here)

    As to the failure despite cooling: Cooling eleminates one
    problem, but drives can fail from several ones. Cooling a
    drive well will have no impact on the other sources of failure.
    Cooling it badly will just add one problem that can kill a
    drive by itself.

    Arno

  5. Re: External drive enclosure reliability

    On Apr 22, 3:46 am, "Rod Speed" wrote:
    > Yousuf Khan wrote:
    > > I tend to think that it would be best that an external drive enclosure would be best if it had active cooling built-in
    > > (i.e. a fan). However, I've recently seen a drive fail inside an actively-cooled enclosure so badly that Spinrite
    > > couldn't even recover it. So I'm not sure about the value of active cooling anymore.

    >
    > The technical term for that is 'pathetically inadequate sample'


    Maybe, but it makes you wonder, considering the enclosure was from a
    well-known brand (Everex), and the drive was only six-months old.

    Spinrite 6.0 went through it and found hundreds of unreadable, only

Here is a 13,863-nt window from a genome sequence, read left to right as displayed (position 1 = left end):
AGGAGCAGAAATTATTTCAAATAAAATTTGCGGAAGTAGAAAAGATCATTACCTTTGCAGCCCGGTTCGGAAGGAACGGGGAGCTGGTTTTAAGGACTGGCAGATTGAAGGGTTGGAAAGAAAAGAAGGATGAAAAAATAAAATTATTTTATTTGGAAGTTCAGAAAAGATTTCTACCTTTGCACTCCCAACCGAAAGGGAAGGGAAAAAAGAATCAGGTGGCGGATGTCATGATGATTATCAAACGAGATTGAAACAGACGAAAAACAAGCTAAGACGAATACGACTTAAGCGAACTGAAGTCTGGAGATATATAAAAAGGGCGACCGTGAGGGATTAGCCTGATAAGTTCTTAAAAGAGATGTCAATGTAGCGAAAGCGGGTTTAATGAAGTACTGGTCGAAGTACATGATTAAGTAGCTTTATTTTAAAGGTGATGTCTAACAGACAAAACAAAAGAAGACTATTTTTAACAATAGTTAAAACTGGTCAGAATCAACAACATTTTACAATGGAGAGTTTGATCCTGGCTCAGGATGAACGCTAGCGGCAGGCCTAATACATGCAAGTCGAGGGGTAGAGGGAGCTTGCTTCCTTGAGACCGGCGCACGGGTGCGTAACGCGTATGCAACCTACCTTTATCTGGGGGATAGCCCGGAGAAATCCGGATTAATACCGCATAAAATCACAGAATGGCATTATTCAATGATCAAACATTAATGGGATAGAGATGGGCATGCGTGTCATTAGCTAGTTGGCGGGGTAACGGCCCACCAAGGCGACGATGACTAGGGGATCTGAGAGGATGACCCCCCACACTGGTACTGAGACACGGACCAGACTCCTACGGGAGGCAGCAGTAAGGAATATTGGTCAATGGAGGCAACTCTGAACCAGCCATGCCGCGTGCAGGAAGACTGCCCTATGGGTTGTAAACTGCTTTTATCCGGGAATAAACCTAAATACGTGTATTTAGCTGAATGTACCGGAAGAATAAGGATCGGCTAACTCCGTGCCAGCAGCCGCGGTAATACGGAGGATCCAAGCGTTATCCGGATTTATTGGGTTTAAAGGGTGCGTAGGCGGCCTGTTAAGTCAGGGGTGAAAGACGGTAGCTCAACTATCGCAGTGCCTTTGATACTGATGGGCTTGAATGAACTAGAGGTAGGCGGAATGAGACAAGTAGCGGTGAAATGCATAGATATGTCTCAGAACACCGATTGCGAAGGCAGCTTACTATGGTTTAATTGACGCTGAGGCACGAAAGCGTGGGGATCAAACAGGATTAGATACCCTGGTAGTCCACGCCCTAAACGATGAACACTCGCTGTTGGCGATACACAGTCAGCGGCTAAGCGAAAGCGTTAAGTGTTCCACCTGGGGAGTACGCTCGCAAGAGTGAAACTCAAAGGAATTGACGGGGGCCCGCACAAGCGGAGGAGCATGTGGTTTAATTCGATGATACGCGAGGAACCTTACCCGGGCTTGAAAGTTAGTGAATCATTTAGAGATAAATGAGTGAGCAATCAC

partially recoverable, sectors just in the first few megabytes,
    partition table was completely trashed along with just about
    everything else.

    > Then again, some enclosures with fans dont move much air over the drive either.


    That's what I figure happened to this guy whose drive got trashed.

    > At least with eSATA you can monitor the drive SMART temperature.


    That is a good point.

    Yousuf Khan

  6. Re: External drive enclosure reliability

    Folkert Rienstra wrote
    > Rod Speed wrote
    >> Yousuf Khan wrote:


    >>> I tend to think that it would be best that an external drive enclosure
    >>> would be best if it had active cooling built-in (i.e. a fan). However,
    >>> I've recently seen a drive fail inside an actively-cooled enclosure
    >>> so badly that Spinrite couldn't even recover it. So I'm not sure
    >>> about the value of active cooling anymore.


    >> The technical term for that is 'pathetically inadequate sample'


    >>> I have seen an aluminum portable enclosure with a lot of good
    >>> features (USB2.0 & e-SATA) for a really cheap price, but from what
    >>> I see of it, it doesn't seem to have any fans in it. Should I worry
    >>> about it, or is aluminum a good enough conductor of heat by itself?


    >> Nope, some drives do get stinking hot in aluminium enclosures, particularly the
    >> enclosures that dont have a good conductive heat path from the drive to the enclosure.


    > Which is most all of them if they don't use heat conductive sheeting